Enter only Form W-2 income on this line. Enter the separate income that each spouse earned.
Identify the type and amount. Allocate joint income, such as interest earned on a joint bank account, as you determine. Be sure to allocate all income shown on the joint return.
Allocate each adjustment to the spouse who would have claimed it if a separate return had been filed. For example, allocate the IRA deduction to the spouse who owns the IRA and allocate the student loan interest deduction to the spouse who is legally obligated to make the interest payments. If there are any adjustments that don't belong exclusively to one spouse, allocate them as you determine.
If you used the standard deduction on your joint tax return, enter in both columns (b) and (c) one-half of the basic standard deduction shown in column (a).
However, if you checked the boxes for age or blindness on your joint tax return, enter your total standard deduction on line 15, column (a). Allocate your basic standard deduction as explained earlier. Your basic standard deduction is as follows:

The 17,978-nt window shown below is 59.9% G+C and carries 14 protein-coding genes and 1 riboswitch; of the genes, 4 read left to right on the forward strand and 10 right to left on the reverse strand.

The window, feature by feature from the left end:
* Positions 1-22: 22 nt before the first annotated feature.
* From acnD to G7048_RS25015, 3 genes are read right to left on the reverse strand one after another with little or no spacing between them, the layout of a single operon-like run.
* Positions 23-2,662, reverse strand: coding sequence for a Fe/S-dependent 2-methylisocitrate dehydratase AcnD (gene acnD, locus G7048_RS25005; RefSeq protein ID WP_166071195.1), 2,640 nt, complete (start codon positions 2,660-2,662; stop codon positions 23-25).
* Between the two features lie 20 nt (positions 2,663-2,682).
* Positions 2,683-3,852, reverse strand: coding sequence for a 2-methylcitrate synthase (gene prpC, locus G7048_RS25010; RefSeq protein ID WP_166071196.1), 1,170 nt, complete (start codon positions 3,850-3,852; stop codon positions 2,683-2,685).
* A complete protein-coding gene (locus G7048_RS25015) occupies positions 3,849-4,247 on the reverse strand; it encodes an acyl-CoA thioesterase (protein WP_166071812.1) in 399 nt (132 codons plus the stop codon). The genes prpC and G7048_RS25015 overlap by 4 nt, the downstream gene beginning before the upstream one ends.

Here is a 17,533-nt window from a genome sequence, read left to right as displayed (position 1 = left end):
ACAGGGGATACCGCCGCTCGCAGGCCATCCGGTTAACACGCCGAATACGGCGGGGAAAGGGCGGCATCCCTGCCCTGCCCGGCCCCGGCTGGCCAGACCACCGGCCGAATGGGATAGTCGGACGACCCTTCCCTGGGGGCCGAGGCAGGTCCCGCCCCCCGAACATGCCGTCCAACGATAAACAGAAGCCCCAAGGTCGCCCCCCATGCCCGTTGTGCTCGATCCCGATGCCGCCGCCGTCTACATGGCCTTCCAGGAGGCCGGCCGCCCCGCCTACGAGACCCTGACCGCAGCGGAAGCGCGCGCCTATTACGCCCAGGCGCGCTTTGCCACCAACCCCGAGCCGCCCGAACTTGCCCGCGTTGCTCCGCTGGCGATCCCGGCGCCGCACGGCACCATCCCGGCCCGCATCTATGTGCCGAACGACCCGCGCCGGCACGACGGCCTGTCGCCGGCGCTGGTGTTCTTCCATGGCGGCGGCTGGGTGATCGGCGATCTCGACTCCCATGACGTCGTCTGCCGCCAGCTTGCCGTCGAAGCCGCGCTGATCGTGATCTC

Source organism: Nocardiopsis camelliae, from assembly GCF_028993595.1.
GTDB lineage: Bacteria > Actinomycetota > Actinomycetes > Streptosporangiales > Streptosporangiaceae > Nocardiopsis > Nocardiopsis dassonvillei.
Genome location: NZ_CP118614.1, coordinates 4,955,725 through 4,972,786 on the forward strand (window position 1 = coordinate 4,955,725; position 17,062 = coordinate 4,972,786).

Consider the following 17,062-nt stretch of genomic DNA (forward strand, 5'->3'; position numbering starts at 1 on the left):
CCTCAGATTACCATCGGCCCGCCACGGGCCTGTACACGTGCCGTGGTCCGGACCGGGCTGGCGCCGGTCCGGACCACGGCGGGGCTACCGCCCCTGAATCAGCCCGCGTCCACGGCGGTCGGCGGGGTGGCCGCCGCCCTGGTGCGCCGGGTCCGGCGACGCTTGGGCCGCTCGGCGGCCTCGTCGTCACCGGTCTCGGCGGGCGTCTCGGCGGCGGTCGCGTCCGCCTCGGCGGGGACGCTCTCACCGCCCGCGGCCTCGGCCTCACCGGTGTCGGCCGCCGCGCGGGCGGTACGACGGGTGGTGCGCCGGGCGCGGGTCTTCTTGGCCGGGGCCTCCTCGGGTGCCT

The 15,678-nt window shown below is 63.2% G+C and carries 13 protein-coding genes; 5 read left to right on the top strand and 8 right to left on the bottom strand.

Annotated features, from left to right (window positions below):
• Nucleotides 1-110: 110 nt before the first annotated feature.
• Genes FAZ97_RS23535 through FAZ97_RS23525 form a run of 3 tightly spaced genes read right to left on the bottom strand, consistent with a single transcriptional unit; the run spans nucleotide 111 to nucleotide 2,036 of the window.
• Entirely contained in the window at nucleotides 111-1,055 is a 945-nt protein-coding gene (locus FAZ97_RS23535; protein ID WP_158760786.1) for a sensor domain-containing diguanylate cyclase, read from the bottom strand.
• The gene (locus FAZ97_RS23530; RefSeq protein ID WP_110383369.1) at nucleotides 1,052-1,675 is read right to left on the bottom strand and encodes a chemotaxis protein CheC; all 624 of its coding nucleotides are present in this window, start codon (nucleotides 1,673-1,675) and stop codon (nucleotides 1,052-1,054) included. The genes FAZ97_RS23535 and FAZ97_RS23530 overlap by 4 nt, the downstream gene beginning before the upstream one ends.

2013—$12,200; 2014—$12,400; 2015—$12,600; 2016—$12,600; 2017—$12,700; 2018—$24,000.
If someone could claim you or your spouse as a dependent, your basic standard deduction is the amount on line 4c of the standard deduction worksheet, found in the instructions for Form 1040 or Form 1040A (for tax years prior to 2018). Then use the following worksheet to allocate the additional standard deduction (the difference between the total standard deduction and the basic standard deduction).